It takes time to figure out how to make your new business work in an introvert-friendly way that doesn’t feel manipulative and frustrating to you. And it takes time to earn clients and generate consistent revenue.

Being your own boss is not for the faint of heart. It takes vulnerability, commitment, courage…and action. Every single day!

That’s why I believe that it’s important to run your introvert-friendly online business with an ebb and flow. Inward. Outward.

We can learn how to find a rhythm to include both clarity and courage so that you can build your confidence as a successful online business owner.

That leads me to an invitation for you.

 

Be Your Own Business BESTY touchpoint tool

During Wise Introvert’s Be Your Own Business BESTY 5-day challenge in September, we practiced using 5 personal touchpoints so that you can balance respect for the introvert IN your business AND strategic actions required to grow your new online business. Even though you might have missed out on the challenge, you can still put the BESTY tool to practice on your own.  Download it today by signing up below.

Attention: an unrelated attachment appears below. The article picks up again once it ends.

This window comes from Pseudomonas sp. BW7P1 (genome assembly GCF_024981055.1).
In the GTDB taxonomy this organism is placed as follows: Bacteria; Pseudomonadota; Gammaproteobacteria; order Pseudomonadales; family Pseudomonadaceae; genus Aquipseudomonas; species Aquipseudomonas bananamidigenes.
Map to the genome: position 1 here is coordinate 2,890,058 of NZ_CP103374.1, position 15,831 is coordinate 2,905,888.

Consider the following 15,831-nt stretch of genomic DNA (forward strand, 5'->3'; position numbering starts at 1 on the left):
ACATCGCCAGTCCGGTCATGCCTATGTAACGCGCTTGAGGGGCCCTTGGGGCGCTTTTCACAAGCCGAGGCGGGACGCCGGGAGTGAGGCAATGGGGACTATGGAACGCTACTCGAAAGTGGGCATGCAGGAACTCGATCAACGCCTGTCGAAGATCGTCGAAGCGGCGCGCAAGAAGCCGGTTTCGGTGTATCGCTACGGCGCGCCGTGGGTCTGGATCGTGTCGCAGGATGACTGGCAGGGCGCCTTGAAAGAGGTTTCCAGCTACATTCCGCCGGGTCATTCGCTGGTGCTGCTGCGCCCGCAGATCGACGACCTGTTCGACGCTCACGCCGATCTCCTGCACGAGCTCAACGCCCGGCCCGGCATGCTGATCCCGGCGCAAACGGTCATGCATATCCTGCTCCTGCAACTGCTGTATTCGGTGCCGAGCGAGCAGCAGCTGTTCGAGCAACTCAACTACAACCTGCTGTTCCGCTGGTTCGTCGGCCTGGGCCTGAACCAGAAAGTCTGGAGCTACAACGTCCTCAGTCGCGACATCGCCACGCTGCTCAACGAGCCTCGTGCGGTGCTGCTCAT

YES, I want to use the BESTY touchpoint tool!

 

Entrepreneurship is not just for extroverts! You don’t have to fake it to have a successful online business!

Be Brave. Be Seen. Be True. Be YOU…and don’t forget your energy!

Be your own business BESTY!

Need help with decision making? Try this.

Need help with decision making? Try this.Do you find yourself circling around the same questions as you try to make a decision?

Introverts can swirl a lot of information in their minds and end up getting stuck in rumination. Here’s a question you can ask to help with decision making when you don’t know how to decide.

Think of how many decisions you are in the process of making right now about your life and work.

Many will be complex and important for various reasons. So it’s no wonder we can take a long time to reflect in our attempt to make the “best” or “right” decision.

Decisions merit thoughtfulness. The problem is when we get stuck in the thinking and unnecessarily delay getting into action.